For the Daily Journal

A long-awaited primary health care clinic for veterans in a remodeled building at Camp Atterbury will start treating patients next month.

Besides having its own medical staff, the clinic will bring in a rotating team of physicians and nurses from Indianapolis to provide services, said Pete Scovill, a U.S. Department of Veterans Affairs spokesman.

The opening of the clinic at Camp Atterbury will be a joint venture of the Indiana National Guard and the Veterans Administration, Scovill said. Veterans from Johnson, Bartholomew or other nearby counties can avoid making a trip to the Richard L. Roudebush VA Medical Center in Indianapolis, instead getting care closer to home, near Edinburgh.

“So many veterans who live in our area refuse to go up there due to traffic, parking problems, construction and other distractions,” AMVETS commander Richard Caldwell of Columbus said. “This will be so much easier for them because it’s so much closer.”

The new clinic is expected to attract mostly younger veterans who may not need specialty care or have established relationships with doctors in Indianapolis.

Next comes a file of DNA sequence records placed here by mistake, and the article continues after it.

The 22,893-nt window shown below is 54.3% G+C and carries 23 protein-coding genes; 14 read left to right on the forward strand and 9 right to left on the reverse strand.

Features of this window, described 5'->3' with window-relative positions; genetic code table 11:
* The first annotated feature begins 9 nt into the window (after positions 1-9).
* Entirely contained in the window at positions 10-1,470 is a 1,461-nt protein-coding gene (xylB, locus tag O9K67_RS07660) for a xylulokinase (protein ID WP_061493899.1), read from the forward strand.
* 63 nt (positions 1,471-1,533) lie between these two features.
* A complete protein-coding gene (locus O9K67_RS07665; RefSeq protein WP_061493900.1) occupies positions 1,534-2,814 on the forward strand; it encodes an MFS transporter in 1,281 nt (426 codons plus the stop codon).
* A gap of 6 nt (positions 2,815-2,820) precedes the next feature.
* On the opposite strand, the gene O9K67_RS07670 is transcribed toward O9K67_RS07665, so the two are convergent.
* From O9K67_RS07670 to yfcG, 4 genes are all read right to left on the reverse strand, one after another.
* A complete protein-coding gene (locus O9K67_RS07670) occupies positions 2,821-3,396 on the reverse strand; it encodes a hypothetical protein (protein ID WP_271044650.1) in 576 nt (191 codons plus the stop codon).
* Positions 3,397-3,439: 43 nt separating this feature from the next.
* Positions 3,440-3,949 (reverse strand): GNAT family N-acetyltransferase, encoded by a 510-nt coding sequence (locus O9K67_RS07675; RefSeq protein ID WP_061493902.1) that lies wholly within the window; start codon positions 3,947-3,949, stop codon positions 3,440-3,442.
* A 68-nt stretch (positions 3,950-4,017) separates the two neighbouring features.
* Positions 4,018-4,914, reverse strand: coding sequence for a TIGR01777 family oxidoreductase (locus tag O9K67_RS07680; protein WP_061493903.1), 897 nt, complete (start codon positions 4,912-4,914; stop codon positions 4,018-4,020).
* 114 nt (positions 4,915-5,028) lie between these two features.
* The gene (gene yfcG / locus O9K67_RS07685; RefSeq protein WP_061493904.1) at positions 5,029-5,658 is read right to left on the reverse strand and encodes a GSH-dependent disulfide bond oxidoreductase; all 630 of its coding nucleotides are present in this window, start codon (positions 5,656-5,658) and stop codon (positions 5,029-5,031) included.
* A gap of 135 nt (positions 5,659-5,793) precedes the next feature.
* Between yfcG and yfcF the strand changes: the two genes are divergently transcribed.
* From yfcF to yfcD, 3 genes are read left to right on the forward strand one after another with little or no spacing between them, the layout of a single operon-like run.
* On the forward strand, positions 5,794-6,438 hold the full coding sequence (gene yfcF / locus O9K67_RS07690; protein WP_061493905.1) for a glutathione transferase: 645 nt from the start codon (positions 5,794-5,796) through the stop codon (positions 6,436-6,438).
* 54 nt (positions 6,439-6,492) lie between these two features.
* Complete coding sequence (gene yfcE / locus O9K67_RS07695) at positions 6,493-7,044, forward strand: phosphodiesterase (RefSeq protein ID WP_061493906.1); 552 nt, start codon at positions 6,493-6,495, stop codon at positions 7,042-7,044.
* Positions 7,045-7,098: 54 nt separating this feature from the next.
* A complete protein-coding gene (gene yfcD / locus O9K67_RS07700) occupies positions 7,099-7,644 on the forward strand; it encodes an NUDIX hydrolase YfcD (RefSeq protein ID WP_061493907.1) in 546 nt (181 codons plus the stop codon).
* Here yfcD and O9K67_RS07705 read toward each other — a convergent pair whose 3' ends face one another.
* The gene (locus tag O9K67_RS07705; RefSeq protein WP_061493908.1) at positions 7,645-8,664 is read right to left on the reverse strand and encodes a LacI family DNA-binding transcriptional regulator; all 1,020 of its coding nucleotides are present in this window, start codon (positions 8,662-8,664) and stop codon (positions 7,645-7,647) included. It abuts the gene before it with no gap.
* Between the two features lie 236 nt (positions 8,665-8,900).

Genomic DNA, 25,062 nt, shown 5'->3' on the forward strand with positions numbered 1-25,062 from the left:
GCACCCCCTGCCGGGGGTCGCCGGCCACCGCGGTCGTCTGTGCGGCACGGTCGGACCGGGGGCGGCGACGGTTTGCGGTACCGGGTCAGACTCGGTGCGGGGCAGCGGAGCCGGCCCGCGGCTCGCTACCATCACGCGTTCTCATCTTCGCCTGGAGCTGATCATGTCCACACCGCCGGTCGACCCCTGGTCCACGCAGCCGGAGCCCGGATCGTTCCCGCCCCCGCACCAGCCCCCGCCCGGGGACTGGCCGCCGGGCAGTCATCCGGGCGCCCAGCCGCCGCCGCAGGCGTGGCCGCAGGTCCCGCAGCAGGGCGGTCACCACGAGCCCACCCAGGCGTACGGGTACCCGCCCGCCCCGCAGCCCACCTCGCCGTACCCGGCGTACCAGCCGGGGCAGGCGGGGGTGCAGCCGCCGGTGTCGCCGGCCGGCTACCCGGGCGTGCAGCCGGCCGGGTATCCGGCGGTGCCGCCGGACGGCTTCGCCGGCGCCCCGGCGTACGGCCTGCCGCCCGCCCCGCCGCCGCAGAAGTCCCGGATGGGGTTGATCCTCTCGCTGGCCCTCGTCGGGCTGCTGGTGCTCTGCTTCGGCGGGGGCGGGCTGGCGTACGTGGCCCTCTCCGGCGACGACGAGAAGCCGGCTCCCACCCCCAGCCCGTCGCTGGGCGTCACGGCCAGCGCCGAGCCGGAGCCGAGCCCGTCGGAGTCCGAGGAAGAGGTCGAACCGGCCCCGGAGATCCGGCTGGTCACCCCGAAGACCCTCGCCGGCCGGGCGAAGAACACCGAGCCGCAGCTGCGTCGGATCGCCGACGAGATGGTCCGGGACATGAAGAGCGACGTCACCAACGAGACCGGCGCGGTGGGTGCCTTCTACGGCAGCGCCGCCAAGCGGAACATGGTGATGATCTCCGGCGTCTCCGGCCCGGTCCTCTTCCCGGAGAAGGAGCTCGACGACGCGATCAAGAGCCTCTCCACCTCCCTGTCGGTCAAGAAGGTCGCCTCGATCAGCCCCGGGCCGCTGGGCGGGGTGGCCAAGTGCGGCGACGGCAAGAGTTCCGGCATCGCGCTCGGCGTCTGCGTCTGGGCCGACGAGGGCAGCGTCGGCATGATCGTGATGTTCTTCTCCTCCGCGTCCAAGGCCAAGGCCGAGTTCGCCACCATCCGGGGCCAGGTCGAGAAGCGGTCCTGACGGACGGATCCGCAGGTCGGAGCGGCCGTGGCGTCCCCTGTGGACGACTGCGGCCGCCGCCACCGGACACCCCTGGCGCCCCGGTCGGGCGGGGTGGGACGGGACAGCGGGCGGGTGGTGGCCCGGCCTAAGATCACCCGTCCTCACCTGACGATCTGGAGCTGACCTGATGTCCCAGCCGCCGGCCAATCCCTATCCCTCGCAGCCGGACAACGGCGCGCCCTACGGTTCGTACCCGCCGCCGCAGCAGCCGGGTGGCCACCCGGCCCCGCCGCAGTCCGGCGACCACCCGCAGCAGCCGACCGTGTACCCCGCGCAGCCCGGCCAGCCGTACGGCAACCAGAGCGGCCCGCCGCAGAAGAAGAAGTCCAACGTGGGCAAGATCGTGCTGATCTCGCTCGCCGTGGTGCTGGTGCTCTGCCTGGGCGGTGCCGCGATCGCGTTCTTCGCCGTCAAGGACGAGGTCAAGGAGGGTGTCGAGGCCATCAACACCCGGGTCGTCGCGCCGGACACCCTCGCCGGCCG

Because veterans nearing or at retirement age often need specialized care and have long-established relationships with their Roudebush physicians, most will want to continue making regular trips to Indianapolis, said Tom Crawford, the Bartholomew County Veterans Services officer.

While veterans who need specialty care will still have to go to the Roudebush facility, it’s anticipated that some specialists — including optometrists — will eventually be at the facility near Edinburgh on a part-time basis, Scovill said.

The Johnson County Veterans Services office assists nearly 12,000 veterans, director Charles Russell said. He expects some local veterans will want to continue receiving primary care in nearby Morgan County.

That’s because if unexpected tests or treatments are needed, the Martinsville Community Based Outpatient Clinic is conveniently located next to Morgan Hospital and Medical Center, Russell said.

The clinic initially was scheduled to open last year but was delayed as federal and state officials worked out funding questions, since it will be jointly managed by both state and federal government, Caldwell said.

And because Atterbury is classified as a military installation, there should be few delays in transferring military medical records for veterans to the clinic, Caldwell said.

What's next?

While the primary health care clinic for veterans at Camp Atterbury will start treating patients in February, the exact day for the opening has not been announced.  

The clinic will be dedicated during a ceremony at 11 a.m. March 30 at Camp Atterbury.    

Julie McClure is assistant managing editor of The Republic. She can be reached at or (812) 379-5631.